• You might not like collections agencies, but they do perform a legitimate service. If the bank merely dropped the debt, they'd have to raise fees (or cry for more bailout money) to cover the losses, and the rest of us would end up paying. I've never dealt with a collections agency from the other side, but I have written code for a sub-prime lender, and met a few in-house collections people. They weren't "scum of the earth" they were people trying to convince someone to uphold his part of an agreement. Witho

    • by steelfood (895457)

      For every lock that was developed, there's also a lockpick.

      It's the same for this. Just need to come up with a good lockpick. Something easy and ubiquitious enough that every person probably already possesses it.

      Facial recognition can be defeated easily with a hood or a brimmed hat. Fingerprints can be defeated with gloves. And if certain services become draconian, then simply vote with your wallet.

  • by Overzeetop (214511) on Thursday June 21, 2012 @01:47PM (#40402079) Journal

    Something you are. This is just one of three.

    It's funny they talk about not being connected to major crime databases - your employer would have a local copy that would be used for building access. Sure right up until they passed it off as part of your background check they'll run on everyone now. All part of your 90 day probationary period!

    • by dkleinsc (563838)

      The thing is, in case of compromise altering the stuff you have and the stuff you know is far easier than altering the stuff you are. For example, how would you easily replace a thumbprint?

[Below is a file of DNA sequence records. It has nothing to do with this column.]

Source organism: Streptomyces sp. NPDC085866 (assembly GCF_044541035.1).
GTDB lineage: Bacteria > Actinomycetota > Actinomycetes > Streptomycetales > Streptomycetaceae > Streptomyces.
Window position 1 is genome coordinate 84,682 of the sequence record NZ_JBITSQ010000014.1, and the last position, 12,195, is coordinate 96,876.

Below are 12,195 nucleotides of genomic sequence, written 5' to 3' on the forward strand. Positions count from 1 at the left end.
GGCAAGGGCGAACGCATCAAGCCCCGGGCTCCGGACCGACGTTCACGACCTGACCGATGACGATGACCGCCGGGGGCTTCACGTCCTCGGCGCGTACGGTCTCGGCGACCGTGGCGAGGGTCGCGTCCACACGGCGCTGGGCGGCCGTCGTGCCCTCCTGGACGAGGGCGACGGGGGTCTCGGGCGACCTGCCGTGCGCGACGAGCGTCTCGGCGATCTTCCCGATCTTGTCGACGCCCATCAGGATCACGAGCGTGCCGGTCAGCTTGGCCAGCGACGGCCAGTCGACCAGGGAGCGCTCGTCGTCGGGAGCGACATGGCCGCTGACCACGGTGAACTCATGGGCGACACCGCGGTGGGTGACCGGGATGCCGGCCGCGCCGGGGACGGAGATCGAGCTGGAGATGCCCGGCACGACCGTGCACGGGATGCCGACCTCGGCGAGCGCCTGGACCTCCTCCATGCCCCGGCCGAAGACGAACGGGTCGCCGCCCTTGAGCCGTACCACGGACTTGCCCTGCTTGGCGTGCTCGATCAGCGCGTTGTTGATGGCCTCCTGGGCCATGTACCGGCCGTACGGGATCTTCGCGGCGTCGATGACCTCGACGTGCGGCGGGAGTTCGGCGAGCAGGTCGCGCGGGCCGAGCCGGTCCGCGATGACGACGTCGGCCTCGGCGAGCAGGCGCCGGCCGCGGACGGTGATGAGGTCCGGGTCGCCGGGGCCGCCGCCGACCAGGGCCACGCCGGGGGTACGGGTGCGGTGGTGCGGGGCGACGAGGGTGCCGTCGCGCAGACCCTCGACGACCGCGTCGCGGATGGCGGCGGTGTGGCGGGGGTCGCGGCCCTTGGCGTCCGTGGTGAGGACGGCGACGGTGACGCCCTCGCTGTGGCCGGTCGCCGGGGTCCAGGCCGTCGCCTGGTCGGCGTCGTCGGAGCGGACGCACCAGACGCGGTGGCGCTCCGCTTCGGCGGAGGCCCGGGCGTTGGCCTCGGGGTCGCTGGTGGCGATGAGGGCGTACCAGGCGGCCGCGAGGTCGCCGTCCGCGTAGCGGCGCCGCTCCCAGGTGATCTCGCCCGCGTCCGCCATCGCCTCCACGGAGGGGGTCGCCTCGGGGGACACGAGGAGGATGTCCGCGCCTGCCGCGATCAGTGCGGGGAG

• Something got lost in translation, I guess...

  • Now's a good a time as ever to start wearing gloves i guess.
  • Second try of an old system... http://thedailywtf.com/Articles/Cracking-your-Fingers.aspx [thedailywtf.com]

  • by Anonymous Coward on Thursday June 21, 2012 @01:55PM (#40402203)

    There are several problems with this technology most importantly how it will be used.

    #1.) Cops will use it like minority report. WOOO we know where you are

    #2.) This leads to number 2. Computers are not really used to perform fingerprint analysis. Yes, they can shorten the list but, in the end, its always a human who decides if its a "match"

    #3.) There is no standard protocol for deciding if two fingerprints match. It is completely subjective. The IAI has flat out said they won't create a protocol because its not possible

    #4.) There is no predictable margin of error. Frankly with no protocol and 100% subjective human interpretation, there is no way to quantify the probability of a match or more importantly, the margin of error.....heck, fingerprint analysts have been shown to make different identification to the same prints on different days and in different context.

    #4) fingerprint analysis operates on the assumption that all fingerprints are unique (or unique within a reasonable margin of error). There has never been any evidence to support this assumption. Even the FBI with probably the worlds largest fingerprint database has never published any data suggesting finger prints are unique.

    This all leads to the worst part. Law Enforcement will put this in an automated system to read our prints around town and assume its good enough to harass, arrest and convict citizens.

    I don't like where this is going.

    Dont get me wrong, its cool tech. Its just going to make a mess of things

    • by Hatta (162192)